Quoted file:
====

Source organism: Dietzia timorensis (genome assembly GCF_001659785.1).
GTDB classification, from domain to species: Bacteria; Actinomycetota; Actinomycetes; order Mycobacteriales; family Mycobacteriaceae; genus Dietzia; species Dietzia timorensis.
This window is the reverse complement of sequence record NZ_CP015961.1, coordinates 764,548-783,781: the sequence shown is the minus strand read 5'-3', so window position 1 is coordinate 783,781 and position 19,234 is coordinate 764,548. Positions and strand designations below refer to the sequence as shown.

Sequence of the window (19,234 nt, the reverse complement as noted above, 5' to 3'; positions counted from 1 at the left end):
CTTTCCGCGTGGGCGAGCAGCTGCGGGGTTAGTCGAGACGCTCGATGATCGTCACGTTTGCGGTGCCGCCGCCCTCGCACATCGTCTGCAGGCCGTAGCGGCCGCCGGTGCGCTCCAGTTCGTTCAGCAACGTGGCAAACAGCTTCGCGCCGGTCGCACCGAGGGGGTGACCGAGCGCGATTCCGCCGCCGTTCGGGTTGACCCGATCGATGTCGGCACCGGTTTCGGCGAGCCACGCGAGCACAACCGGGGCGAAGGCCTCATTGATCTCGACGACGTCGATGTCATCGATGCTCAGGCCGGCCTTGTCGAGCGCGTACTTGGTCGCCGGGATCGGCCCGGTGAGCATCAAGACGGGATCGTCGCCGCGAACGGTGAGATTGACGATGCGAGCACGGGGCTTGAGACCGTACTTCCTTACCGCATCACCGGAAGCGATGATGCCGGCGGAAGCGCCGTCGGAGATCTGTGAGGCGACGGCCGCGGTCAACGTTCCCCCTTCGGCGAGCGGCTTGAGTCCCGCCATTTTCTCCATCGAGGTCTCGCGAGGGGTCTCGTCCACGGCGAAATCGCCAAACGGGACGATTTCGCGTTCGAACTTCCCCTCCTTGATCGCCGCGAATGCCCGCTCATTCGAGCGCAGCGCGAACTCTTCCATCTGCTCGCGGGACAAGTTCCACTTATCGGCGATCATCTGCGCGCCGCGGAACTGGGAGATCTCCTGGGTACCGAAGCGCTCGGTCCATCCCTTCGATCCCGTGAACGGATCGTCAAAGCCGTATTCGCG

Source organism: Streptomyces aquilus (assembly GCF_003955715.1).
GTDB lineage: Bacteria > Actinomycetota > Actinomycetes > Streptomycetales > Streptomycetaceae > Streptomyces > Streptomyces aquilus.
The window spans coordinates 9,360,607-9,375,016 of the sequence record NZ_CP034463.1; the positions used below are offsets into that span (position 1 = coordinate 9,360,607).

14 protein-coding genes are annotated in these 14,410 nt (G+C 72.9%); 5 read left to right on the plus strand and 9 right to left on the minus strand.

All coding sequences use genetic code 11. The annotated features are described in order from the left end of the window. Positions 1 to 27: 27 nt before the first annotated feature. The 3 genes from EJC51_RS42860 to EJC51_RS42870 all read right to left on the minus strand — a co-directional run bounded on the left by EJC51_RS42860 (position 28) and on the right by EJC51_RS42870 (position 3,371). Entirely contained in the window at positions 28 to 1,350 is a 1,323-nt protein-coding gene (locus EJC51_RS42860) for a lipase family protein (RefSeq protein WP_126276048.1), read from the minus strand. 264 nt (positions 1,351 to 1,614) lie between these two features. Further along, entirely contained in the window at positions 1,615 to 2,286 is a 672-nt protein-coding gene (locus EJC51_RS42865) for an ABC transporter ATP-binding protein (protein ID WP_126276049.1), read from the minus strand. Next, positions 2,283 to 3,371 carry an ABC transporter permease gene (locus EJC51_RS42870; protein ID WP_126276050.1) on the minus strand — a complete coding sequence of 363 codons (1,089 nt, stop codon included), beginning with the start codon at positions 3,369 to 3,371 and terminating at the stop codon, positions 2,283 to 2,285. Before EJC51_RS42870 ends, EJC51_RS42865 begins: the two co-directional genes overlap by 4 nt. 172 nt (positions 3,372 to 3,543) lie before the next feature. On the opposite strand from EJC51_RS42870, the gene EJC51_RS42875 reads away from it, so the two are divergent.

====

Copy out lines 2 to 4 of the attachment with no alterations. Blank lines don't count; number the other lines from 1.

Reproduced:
GTDB classification, from domain to species: Bacteria; Actinomycetota; Actinomycetes; order Mycobacteriales; family Mycobacteriaceae; genus Dietzia; species Dietzia timorensis.
This window is the reverse complement of sequence record NZ_CP015961.1, coordinates 764,548-783,781: the sequence shown is the minus strand read 5'-3', so window position 1 is coordinate 783,781 and position 19,234 is coordinate 764,548. Positions and strand designations below refer to the sequence as shown.

Sequence of the window (19,234 nt, the reverse complement as noted above, 5' to 3'; positions counted from 1 at the left end):